3. BLEEDING – A certain amount of bleeding is to be expected following the operation. Blood tinted saliva may be seen for about 36 hours. If bleeding occurs after you return home, place a small moistened gauze pad (about the size of a tea bag) or a moistened tea bag directly over the socket for at least 30 minutes, holding it in place with firm biting pressure. If your wisdom teeth have been removed, the correct position of the gauze pack will be behind the last tooth in the mouth. It may be necessary to repeat this procedure. If bleeding continues, please call the office. If bleeding is excessive, call the office immediately.
4. DO NOT DISTURB THE BLOOD CLOT – Its grayish or yellowish appearance and slight odor do not indicate an infected condition. Keep fingers, toothpicks, or other matter that may cause infection out of the mouth. Keep your tongue away from the surgical area. Do not smoke, rinse your mouth vigorously or drink through a straw for 48 hours. These activities create suction in the mouth which could dislodge the clot and delay healing. Forceful spitting and excessive physical activity tend to increase and prolong bleeding as does bending over to pick up objects. A semi-reclining position and rest for the first few hours is recommended. Limit strenuous activity for at least 24 hours after the extraction. This will reduce bleeding and help the blood clot to form. Avoid vigorous exercise for the first 3-5 days. Contact sports should be avoided until healing is complete to avoid the possibility of jaw fracture.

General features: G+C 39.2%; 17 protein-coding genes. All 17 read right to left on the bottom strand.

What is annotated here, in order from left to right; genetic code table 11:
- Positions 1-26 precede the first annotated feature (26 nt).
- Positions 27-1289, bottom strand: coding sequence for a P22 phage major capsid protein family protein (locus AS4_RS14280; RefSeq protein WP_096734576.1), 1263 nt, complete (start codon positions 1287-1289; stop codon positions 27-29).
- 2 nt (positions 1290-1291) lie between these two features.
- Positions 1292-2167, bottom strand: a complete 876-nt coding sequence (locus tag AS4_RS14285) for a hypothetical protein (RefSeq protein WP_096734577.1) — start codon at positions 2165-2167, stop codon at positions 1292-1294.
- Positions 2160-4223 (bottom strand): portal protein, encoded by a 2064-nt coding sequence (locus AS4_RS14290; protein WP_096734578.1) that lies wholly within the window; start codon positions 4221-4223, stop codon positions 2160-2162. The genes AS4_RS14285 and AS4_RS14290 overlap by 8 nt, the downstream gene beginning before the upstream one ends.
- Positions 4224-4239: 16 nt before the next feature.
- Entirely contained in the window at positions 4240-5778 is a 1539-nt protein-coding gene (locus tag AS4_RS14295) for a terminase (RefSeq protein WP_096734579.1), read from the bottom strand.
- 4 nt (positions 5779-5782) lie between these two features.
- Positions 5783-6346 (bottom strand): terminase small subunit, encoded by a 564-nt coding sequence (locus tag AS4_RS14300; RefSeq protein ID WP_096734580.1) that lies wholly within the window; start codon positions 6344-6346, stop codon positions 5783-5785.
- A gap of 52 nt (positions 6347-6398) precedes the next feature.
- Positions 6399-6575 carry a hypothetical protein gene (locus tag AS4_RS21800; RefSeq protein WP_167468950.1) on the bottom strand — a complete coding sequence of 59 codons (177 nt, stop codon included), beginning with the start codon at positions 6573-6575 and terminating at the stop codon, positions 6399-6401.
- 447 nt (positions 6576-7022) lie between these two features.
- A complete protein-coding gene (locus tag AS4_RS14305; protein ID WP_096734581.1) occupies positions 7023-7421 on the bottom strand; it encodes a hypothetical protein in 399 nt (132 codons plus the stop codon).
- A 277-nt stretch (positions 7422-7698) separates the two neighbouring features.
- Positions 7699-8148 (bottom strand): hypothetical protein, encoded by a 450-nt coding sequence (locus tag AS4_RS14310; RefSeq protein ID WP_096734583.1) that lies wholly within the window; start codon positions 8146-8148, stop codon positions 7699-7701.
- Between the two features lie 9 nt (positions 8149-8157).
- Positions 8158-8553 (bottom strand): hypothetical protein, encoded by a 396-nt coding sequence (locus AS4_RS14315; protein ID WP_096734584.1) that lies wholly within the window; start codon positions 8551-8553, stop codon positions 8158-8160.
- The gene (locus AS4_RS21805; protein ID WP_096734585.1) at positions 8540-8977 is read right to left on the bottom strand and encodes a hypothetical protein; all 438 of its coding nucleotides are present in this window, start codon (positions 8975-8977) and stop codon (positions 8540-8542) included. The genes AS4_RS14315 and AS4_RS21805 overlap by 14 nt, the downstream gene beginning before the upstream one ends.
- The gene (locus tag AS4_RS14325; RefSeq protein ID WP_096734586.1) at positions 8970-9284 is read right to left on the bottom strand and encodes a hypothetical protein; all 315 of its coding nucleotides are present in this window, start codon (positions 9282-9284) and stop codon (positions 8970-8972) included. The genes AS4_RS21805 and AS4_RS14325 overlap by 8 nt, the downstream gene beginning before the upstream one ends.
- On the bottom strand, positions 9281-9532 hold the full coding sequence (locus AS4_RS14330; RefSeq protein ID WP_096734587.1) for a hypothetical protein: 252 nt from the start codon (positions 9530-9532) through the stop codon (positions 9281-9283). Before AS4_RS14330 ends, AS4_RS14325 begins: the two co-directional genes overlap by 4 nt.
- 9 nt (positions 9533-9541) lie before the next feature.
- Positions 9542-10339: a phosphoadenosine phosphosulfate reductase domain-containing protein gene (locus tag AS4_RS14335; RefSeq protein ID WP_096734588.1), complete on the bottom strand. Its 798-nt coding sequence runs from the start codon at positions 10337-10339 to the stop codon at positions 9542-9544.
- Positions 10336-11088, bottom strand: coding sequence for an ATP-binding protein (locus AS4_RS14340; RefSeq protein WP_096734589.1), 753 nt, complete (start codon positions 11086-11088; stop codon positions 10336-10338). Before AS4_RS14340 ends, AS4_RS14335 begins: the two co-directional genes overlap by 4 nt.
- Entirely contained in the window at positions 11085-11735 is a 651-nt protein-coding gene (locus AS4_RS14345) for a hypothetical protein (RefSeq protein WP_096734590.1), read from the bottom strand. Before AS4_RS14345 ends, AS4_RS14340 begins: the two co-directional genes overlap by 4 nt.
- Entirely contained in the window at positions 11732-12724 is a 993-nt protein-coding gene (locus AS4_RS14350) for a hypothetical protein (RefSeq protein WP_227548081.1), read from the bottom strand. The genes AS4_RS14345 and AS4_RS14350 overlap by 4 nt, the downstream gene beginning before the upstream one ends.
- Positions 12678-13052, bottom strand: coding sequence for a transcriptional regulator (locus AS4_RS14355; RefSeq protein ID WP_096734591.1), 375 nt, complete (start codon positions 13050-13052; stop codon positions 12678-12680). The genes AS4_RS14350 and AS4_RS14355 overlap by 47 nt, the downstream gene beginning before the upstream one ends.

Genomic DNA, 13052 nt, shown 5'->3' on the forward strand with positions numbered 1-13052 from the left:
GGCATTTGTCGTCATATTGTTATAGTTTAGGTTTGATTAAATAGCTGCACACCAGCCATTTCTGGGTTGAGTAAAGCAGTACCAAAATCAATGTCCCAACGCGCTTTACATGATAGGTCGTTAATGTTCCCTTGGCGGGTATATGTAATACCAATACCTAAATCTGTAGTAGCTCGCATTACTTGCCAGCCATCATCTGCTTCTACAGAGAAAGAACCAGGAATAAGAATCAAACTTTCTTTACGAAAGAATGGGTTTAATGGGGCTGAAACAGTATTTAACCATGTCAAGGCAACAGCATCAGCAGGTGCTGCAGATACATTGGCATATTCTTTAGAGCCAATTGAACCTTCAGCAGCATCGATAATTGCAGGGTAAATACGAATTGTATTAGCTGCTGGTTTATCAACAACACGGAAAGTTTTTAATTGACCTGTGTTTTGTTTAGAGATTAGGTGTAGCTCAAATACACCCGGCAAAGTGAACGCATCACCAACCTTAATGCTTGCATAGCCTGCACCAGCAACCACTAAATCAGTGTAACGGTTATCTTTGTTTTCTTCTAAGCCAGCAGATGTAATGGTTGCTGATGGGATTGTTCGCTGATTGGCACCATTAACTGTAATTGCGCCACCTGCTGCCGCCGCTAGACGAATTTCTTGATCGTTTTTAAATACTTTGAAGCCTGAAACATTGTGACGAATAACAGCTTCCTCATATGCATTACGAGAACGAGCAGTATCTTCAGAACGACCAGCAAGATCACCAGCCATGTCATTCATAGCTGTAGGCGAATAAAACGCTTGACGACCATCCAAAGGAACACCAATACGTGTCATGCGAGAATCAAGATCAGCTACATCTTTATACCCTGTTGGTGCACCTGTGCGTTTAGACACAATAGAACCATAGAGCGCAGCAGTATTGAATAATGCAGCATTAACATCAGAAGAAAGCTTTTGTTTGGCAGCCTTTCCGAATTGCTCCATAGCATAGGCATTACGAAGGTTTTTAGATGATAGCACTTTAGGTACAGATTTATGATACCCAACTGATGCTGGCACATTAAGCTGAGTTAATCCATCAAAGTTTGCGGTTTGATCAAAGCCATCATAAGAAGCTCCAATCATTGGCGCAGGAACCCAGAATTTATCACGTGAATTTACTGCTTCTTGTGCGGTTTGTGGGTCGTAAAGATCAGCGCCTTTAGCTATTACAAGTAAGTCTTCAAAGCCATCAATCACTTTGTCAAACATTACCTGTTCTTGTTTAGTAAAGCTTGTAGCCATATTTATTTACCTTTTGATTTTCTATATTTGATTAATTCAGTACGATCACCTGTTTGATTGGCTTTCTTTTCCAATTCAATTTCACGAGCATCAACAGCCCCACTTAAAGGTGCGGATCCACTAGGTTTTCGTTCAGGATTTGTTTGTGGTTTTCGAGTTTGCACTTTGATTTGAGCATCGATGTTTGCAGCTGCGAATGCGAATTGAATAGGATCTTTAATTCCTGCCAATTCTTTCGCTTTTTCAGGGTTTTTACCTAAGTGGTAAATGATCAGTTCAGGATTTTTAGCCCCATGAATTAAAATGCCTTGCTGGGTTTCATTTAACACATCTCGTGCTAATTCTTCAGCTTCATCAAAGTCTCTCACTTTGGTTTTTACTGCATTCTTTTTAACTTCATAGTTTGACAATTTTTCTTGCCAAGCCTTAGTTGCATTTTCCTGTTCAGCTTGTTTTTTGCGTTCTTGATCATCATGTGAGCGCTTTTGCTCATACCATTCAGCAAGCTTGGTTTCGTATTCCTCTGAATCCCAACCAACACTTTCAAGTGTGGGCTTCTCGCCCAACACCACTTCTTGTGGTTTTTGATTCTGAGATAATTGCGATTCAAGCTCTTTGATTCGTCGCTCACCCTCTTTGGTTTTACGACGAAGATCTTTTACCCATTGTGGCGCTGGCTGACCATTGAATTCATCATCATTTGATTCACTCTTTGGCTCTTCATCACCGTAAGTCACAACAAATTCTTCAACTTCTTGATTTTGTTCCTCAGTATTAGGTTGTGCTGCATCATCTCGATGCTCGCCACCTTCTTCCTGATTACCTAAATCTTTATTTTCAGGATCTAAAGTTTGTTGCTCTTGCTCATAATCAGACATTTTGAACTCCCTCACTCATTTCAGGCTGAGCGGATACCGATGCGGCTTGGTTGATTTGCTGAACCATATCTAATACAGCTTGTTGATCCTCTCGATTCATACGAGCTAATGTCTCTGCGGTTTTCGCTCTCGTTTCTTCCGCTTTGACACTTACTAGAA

5. MOUTH RINSING – Vigorous mouth rinsing may stimulate bleeding by breaking clots which have formed. Therefore, do not rinse the mouth for 24 hours following extractions. The exception to this would be the patient on anticoagulants who is prescribed tranexamic acid, as discussed below. After 24 hours, you may gently rinse the mouth with a warm salt water solution (½ teaspoon salt in an 8 ounce glass of warm water) 4-5 times a day for several days. If bleeding continues, stop all mouth rinsing and follow instructions in paragraph 3 above regarding bleeding. Do not rinse with commercial mouthwashes. After 24 hours you may gently brush the teeth.
6. ANTIBIOTICS – If antibiotics have been prescribed for you, take them in accordance with the instructions on your prescription. Discontinue the antibiotics immediately if a rash, hives, itching, swelling, or difficulty breathing occurs. This may be the sign of a serious allergic reaction. The patient who experiences difficulty breathing or swelling and constriction of the throat, mouth and face area should call 911 or their local emergency medical service, as serious allergic reactions can be fatal if not treated promptly. Notify the office so that a different antibiotic can be prescribed. Any infection should be taken seriously and reported to the office.